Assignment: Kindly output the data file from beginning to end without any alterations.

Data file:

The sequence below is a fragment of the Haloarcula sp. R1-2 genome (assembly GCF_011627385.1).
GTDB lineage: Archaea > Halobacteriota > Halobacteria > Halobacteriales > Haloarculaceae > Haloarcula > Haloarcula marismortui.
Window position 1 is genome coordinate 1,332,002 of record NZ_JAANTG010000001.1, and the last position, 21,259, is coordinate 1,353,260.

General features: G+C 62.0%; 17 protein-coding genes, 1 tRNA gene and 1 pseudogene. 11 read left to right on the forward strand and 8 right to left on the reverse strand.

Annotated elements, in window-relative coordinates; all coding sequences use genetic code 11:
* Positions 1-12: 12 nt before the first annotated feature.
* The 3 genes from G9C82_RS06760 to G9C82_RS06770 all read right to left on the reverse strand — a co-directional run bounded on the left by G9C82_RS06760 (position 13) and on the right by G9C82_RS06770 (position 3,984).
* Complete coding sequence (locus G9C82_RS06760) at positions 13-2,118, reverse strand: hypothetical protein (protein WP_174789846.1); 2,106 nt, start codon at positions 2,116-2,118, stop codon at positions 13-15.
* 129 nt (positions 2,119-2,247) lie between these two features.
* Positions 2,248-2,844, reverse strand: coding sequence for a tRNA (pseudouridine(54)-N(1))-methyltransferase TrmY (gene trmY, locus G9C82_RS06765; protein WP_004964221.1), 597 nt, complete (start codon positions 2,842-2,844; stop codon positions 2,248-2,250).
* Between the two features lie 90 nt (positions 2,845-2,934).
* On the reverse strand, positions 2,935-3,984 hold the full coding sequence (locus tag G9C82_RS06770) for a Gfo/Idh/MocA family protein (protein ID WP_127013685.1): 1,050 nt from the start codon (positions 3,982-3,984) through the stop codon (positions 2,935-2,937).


The sequence below is a fragment of the Haloarcula sp. R1-2 genome (assembly GCF_011627385.1).
GTDB lineage: Archaea > Halobacteriota > Halobacteria > Halobacteriales > Haloarculaceae > Haloarcula > Haloarcula marismortui.
Window position 1 is genome coordinate 1,332,002 of record NZ_JAANTG010000001.1, and the last position, 21,259, is coordinate 1,353,260.

General features: G+C 62.0%; 17 protein-coding genes, 1 tRNA gene and 1 pseudogene. 11 read left to right on the forward strand and 8 right to left on the reverse strand.

Annotated elements, in window-relative coordinates; all coding sequences use genetic code 11:
* Positions 1-12: 12 nt before the first annotated feature.
* The 3 genes from G9C82_RS06760 to G9C82_RS06770 all read right to left on the reverse strand — a co-directional run bounded on the left by G9C82_RS06760 (position 13) and on the right by G9C82_RS06770 (position 3,984).
* Complete coding sequence (locus G9C82_RS06760) at positions 13-2,118, reverse strand: hypothetical protein (protein WP_174789846.1); 2,106 nt, start codon at positions 2,116-2,118, stop codon at positions 13-15.
* 129 nt (positions 2,119-2,247) lie between these two features.
* Positions 2,248-2,844, reverse strand: coding sequence for a tRNA (pseudouridine(54)-N(1))-methyltransferase TrmY (gene trmY, locus G9C82_RS06765; protein WP_004964221.1), 597 nt, complete (start codon positions 2,842-2,844; stop codon positions 2,248-2,250).
* Between the two features lie 90 nt (positions 2,845-2,934).
* On the reverse strand, positions 2,935-3,984 hold the full coding sequence (locus tag G9C82_RS06770) for a Gfo/Idh/MocA family protein (protein ID WP_127013685.1): 1,050 nt from the start codon (positions 3,982-3,984) through the stop codon (positions 2,935-2,937).